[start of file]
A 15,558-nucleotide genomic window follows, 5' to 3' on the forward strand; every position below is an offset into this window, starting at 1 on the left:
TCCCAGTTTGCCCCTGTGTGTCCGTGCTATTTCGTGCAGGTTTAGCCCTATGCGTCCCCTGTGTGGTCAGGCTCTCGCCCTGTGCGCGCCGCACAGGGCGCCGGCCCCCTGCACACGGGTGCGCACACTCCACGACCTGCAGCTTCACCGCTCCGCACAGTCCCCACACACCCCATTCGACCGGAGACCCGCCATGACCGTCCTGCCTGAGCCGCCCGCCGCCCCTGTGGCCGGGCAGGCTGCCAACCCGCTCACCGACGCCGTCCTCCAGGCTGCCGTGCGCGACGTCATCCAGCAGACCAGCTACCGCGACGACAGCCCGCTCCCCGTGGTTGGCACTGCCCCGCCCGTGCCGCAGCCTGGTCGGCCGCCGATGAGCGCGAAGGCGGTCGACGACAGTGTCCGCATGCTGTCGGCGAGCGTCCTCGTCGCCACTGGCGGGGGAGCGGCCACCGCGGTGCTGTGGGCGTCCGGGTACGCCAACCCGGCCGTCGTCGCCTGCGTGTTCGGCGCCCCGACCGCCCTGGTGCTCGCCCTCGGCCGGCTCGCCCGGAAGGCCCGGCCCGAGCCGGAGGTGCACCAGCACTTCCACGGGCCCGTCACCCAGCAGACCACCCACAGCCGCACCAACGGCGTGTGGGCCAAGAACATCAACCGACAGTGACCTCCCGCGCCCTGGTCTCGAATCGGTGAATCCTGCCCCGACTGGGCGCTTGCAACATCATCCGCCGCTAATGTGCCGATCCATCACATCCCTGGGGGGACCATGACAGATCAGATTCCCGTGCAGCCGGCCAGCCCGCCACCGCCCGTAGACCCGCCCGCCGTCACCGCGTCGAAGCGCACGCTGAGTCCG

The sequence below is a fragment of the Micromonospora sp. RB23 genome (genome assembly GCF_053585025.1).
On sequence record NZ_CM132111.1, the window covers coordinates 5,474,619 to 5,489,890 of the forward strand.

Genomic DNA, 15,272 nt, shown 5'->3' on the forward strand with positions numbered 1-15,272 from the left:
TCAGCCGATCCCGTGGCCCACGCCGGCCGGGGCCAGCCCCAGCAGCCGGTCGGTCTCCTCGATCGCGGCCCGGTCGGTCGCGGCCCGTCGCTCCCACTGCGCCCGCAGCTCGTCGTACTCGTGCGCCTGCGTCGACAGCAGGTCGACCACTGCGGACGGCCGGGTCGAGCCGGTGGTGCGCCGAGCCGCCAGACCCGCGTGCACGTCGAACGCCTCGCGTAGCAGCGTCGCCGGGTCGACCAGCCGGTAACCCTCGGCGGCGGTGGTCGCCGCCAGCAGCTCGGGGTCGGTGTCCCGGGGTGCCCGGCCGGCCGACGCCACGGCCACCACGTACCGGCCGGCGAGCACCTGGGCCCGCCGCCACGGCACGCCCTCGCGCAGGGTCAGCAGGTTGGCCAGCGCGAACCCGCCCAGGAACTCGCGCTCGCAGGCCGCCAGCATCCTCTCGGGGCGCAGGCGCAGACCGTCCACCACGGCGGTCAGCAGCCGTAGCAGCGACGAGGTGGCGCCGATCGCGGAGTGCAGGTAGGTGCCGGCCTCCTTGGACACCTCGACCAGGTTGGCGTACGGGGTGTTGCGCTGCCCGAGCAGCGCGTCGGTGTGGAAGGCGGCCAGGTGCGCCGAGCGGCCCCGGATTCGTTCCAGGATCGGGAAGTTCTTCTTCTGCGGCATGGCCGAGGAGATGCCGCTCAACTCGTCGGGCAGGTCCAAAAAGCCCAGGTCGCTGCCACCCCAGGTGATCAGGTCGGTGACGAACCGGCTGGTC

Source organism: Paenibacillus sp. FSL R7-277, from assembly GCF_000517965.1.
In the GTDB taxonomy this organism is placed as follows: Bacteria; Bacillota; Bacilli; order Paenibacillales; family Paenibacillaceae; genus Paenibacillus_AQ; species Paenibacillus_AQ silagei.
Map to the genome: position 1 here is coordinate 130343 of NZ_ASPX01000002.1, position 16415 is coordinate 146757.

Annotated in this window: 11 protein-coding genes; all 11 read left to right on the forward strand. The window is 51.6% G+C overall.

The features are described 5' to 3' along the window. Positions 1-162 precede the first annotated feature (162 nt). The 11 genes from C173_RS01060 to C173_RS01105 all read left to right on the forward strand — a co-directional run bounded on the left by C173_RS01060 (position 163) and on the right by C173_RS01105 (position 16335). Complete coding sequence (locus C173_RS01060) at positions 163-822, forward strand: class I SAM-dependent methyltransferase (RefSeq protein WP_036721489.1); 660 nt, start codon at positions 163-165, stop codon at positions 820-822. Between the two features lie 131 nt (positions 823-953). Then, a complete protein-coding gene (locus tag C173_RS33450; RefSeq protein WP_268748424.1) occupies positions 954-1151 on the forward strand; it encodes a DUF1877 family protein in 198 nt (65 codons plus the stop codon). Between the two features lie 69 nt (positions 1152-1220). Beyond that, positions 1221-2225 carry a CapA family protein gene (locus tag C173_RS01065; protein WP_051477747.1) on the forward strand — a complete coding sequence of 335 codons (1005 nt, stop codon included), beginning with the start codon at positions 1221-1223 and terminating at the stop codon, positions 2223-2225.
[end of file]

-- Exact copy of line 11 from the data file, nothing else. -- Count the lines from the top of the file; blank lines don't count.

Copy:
The features are described 5' to 3' along the window. Positions 1-162 precede the first annotated feature (162 nt). The 11 genes from C173_RS01060 to C173_RS01105 all read left to right on the forward strand — a co-directional run bounded on the left by C173_RS01060 (position 163) and on the right by C173_RS01105 (position 16335). Complete coding sequence (locus C173_RS01060) at positions 163-822, forward strand: class I SAM-dependent methyltransferase (RefSeq protein WP_036721489.1); 660 nt, start codon at positions 163-165, stop codon at positions 820-822. Between the two features lie 131 nt (positions 823-953). Then, a complete protein-coding gene (locus tag C173_RS33450; RefSeq protein WP_268748424.1) occupies positions 954-1151 on the forward strand; it encodes a DUF1877 family protein in 198 nt (65 codons plus the stop codon). Between the two features lie 69 nt (positions 1152-1220). Beyond that, positions 1221-2225 carry a CapA family protein gene (locus tag C173_RS01065; protein WP_051477747.1) on the forward strand — a complete coding sequence of 335 codons (1005 nt, stop codon included), beginning with the start codon at positions 1221-1223 and terminating at the stop codon, positions 2223-2225.